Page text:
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Greek donkey driver wins marathon,"everlasting glory" and his bride

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The following is an account from the 1896 Olympics by Thomas Pelham
Curtis '94, MIT hurdler, who won the 110-meter hurdles that year. (As
recorded in the July 24, 1924 issue of Technology Review)

"...The Marathon race was one in which the Greeks took more interest than
in any other and for which their athletes had been training a long time.
It was run over the historical course from Marathon to Athens that was
followed by the soldier in olden days who brought the news of the battle
of Marathon to the Athenians. The course was about 42 kilometers, almost
26 miles, and the road was very rough and hilly the entire way. Men of
every nationality were entered in this, as in the other races, and one
woman wanted to compete, but was not allowed to start. The men were set
off at two o'clock, each competitor followed by two soldiers on


"At about half past four a gun was heard--the signal that the first one
of the Marathon runners had been sighted. The excitement was intense,
everyone wondering whether the man was Greek, American, English or
French. All contests then in progress were temporarily stopped to await
the arrival of the winner. In the course of a few minutes a tremendous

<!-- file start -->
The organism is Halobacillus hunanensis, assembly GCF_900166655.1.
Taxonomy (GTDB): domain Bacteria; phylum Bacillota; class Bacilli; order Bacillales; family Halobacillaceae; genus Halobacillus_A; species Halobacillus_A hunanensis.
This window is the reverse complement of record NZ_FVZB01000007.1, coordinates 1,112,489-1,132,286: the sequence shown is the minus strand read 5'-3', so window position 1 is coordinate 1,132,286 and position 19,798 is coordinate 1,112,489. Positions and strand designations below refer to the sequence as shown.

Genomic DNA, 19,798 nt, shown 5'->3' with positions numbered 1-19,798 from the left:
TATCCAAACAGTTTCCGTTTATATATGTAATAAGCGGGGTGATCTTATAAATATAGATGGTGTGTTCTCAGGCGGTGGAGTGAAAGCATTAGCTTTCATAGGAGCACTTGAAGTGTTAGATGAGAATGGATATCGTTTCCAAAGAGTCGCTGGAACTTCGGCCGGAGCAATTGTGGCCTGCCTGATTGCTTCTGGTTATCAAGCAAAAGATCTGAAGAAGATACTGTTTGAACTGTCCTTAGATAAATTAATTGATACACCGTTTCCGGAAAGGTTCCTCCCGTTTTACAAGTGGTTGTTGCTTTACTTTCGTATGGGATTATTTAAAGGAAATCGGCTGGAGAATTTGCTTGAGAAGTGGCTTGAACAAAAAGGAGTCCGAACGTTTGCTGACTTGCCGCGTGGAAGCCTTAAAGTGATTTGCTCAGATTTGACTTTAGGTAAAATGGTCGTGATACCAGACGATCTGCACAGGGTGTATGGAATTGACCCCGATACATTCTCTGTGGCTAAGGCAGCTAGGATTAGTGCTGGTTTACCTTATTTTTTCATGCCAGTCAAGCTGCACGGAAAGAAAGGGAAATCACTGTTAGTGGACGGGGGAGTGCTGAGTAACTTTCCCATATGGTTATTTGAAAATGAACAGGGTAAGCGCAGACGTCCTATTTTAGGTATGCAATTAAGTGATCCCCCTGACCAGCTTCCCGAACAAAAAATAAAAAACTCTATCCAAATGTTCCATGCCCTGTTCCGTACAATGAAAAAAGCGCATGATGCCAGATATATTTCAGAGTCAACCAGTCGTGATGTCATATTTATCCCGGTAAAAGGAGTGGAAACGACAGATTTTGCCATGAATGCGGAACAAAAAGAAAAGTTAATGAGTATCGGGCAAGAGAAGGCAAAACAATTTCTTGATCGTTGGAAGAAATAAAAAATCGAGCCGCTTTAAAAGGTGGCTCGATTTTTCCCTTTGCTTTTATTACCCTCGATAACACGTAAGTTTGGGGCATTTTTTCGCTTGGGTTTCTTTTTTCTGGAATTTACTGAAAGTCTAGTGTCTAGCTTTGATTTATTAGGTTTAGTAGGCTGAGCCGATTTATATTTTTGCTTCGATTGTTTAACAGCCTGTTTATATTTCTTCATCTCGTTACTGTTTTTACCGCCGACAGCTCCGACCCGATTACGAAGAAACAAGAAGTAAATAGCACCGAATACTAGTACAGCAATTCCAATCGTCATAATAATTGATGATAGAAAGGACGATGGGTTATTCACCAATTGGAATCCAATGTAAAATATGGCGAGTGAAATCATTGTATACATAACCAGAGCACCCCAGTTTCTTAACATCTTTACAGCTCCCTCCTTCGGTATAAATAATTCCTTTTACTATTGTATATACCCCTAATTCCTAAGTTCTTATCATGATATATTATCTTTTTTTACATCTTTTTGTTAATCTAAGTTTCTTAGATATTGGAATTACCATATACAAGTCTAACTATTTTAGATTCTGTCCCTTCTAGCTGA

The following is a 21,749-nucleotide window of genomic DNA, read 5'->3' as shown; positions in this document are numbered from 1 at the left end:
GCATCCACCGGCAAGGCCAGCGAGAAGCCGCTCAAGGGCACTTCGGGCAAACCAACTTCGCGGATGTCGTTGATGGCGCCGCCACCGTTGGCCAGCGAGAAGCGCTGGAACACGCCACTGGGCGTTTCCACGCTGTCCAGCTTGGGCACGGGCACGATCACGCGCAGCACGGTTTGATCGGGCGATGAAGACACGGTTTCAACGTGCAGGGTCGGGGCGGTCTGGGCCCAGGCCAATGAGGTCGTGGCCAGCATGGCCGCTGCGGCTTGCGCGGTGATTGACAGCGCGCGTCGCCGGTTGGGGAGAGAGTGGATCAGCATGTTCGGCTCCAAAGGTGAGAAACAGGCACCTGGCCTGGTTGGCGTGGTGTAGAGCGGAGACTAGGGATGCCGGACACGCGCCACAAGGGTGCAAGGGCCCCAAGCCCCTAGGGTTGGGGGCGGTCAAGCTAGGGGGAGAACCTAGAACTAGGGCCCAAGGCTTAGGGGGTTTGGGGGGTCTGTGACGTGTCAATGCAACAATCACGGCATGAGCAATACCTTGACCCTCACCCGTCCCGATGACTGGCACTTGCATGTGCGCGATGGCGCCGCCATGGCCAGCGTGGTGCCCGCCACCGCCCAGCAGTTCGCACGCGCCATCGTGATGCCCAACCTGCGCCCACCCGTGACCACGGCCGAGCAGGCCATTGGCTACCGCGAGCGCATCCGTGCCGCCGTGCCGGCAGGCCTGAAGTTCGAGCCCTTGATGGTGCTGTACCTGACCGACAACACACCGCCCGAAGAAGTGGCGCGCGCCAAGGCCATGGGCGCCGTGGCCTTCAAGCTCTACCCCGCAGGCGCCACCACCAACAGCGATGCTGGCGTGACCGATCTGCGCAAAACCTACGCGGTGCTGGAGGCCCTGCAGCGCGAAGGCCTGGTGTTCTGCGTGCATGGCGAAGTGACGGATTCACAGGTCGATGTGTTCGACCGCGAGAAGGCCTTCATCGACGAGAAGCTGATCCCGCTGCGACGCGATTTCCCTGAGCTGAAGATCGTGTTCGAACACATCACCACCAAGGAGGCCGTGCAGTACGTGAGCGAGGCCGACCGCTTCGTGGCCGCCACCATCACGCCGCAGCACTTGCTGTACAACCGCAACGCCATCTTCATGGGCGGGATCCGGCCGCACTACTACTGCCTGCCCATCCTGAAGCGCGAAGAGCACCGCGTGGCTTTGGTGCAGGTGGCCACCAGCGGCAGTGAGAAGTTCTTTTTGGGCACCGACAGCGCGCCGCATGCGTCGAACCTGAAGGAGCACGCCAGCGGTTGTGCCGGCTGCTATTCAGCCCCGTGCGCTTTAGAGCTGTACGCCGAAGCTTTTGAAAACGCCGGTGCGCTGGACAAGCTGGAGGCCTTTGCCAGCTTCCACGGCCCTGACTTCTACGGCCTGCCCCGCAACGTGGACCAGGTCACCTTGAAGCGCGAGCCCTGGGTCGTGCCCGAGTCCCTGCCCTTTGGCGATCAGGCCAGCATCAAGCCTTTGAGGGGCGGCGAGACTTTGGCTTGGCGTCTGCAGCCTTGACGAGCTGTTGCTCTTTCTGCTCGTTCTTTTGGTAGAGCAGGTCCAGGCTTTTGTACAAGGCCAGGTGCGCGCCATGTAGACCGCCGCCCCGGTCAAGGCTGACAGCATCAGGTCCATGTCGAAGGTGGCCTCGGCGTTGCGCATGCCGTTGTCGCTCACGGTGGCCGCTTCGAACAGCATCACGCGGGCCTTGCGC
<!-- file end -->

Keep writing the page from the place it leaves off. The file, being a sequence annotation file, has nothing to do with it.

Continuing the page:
cheering was heard outside the gate of the Stadium, and a man in the
dress of a Greek peasant ran up the steps and onto the track, making his
way towards the King's throne, in front of which had been placed the
finish line. His appearance showed the tremendous effort that he had
made, and the fearful ordeal he had undergone. He was covered with dust
and grime, the sandals that he wore on his feet were in rags, and his
drawn face showed the strain he had suffered. His name was "Loues"" and
he was a Greek donkey driver from the little town of Marousi.

"As soon as the people were able to recognize him, the cheering and
clapping of hands that broke forth was deafening. Hundreds of pigeons
which had been kept concealed until then were set free, with Greek flags
tied to their feet, hats were thrown in the air, the Crown Prince walked
onto the track and congratulated Loues, and all the pent up enthusiasm
that the Greeks had been saving up during the past six months for this
very event, broke loose with a vengeance. It was almost a half-hour
before any sort of peace was restored.

"Of the other thirty competitors that entered this race, some fell out
almost at once, others stood it until the twentieth mile, but only seven
men finished, and the time made was really remarkable when the condition
of the roads is taken into account. Our representative, Arthur Blake,
was leading at the twelfth mile, but was unable to continue, owing to
the conditions.

"By winning this race, Loues won for himself everlasting glory throughout
Greece. His name has been carved over the entrance to the Stadium, he
was given 25,000 francs by an enthusiastic Greek banker, he succeeded in
marrying his sweetheart, whom her father had hitherto kept from him on
account of his poverty, and wherever he went he was received with shouts
of welcome as the man who had vindicated the glory of Greece against the
athletes of all the world."


[At the awards ceremony] "...As soon as all had received their prizes, a
procession of the victors was formed, and with Loues leading, carrying
the Greek flag, we marched solemnly around the track amid the frantic
cheers of the crowd, who at every wave of Loues' flag would shriek with

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